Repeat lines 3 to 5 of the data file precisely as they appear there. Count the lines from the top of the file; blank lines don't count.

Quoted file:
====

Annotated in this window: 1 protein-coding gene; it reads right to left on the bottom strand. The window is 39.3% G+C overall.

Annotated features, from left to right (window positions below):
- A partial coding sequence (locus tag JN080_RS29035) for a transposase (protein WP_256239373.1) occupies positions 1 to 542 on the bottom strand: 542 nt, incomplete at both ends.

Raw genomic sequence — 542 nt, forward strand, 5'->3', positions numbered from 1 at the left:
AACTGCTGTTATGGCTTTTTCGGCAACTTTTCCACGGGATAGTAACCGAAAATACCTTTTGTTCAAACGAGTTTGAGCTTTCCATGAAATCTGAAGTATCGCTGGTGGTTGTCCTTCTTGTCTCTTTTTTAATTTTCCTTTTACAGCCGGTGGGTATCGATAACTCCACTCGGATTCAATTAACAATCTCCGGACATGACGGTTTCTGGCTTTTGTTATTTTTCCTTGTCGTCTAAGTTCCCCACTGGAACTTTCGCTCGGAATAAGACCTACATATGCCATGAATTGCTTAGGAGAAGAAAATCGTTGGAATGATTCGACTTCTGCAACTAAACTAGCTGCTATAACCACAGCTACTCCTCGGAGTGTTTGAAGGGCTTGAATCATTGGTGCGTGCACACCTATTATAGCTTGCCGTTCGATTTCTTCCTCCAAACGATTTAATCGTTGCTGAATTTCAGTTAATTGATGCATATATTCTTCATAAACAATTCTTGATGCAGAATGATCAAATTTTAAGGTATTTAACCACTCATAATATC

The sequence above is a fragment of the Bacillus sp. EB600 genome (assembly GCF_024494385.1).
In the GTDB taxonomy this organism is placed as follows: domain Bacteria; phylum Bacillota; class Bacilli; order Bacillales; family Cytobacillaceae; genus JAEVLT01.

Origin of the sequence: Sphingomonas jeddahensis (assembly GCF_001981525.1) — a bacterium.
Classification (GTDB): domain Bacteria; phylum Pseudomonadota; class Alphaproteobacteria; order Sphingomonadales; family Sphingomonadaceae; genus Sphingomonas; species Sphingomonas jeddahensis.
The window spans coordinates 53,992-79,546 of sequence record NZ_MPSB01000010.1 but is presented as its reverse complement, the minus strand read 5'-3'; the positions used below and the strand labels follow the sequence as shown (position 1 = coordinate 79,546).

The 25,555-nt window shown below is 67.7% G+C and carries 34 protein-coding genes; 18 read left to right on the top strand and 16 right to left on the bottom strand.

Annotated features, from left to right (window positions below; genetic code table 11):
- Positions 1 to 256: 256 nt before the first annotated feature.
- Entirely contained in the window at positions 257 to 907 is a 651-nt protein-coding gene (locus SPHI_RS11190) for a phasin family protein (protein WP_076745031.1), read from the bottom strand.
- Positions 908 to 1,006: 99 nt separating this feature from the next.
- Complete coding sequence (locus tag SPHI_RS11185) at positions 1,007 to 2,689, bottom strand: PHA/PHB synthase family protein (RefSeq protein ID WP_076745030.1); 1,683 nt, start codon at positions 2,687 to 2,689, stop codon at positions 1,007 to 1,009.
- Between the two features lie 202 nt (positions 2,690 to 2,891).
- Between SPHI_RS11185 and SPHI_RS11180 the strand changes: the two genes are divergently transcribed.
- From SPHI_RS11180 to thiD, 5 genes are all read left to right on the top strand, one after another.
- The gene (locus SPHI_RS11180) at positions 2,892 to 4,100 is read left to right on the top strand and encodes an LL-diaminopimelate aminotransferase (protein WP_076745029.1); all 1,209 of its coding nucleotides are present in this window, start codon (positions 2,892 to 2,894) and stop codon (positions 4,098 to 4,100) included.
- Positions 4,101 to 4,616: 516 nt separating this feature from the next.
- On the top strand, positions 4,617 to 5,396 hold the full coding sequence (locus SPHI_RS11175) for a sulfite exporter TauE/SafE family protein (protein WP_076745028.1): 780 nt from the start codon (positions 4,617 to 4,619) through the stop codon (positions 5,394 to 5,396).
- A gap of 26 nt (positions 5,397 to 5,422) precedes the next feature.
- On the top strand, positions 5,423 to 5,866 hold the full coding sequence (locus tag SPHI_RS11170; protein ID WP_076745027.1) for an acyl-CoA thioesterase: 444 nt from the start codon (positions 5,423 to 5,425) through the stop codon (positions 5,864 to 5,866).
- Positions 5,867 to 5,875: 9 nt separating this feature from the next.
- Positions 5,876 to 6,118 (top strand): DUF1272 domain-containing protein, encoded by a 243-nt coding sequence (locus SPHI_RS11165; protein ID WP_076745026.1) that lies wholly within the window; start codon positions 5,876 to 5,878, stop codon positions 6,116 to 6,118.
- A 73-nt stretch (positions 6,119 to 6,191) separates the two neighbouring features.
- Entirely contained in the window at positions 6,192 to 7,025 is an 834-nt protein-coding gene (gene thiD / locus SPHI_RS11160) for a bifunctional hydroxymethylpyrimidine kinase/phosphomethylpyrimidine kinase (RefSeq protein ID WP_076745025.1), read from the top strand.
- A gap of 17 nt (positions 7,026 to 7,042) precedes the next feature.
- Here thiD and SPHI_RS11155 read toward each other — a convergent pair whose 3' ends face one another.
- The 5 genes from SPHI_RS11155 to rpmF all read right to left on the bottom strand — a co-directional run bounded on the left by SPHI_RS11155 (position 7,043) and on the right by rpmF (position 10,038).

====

- A partial coding sequence (locus tag JN080_RS29035) for a transposase (protein WP_256239373.1) occupies positions 1 to 542 on the bottom strand: 542 nt, incomplete at both ends.

Raw genomic sequence — 542 nt, forward strand, 5'->3', positions numbered from 1 at the left:
AACTGCTGTTATGGCTTTTTCGGCAACTTTTCCACGGGATAGTAACCGAAAATACCTTTTGTTCAAACGAGTTTGAGCTTTCCATGAAATCTGAAGTATCGCTGGTGGTTGTCCTTCTTGTCTCTTTTTTAATTTTCCTTTTACAGCCGGTGGGTATCGATAACTCCACTCGGATTCAATTAACAATCTCCGGACATGACGGTTTCTGGCTTTTGTTATTTTTCCTTGTCGTCTAAGTTCCCCACTGGAACTTTCGCTCGGAATAAGACCTACATATGCCATGAATTGCTTAGGAGAAGAAAATCGTTGGAATGATTCGACTTCTGCAACTAAACTAGCTGCTATAACCACAGCTACTCCTCGGAGTGTTTGAAGGGCTTGAATCATTGGTGCGTGCACACCTATTATAGCTTGCCGTTCGATTTCTTCCTCCAAACGATTTAATCGTTGCTGAATTTCAGTTAATTGATGCATATATTCTTCATAAACAATTCTTGATGCAGAATGATCAAATTTTAAGGTATTTAACCACTCATAATATC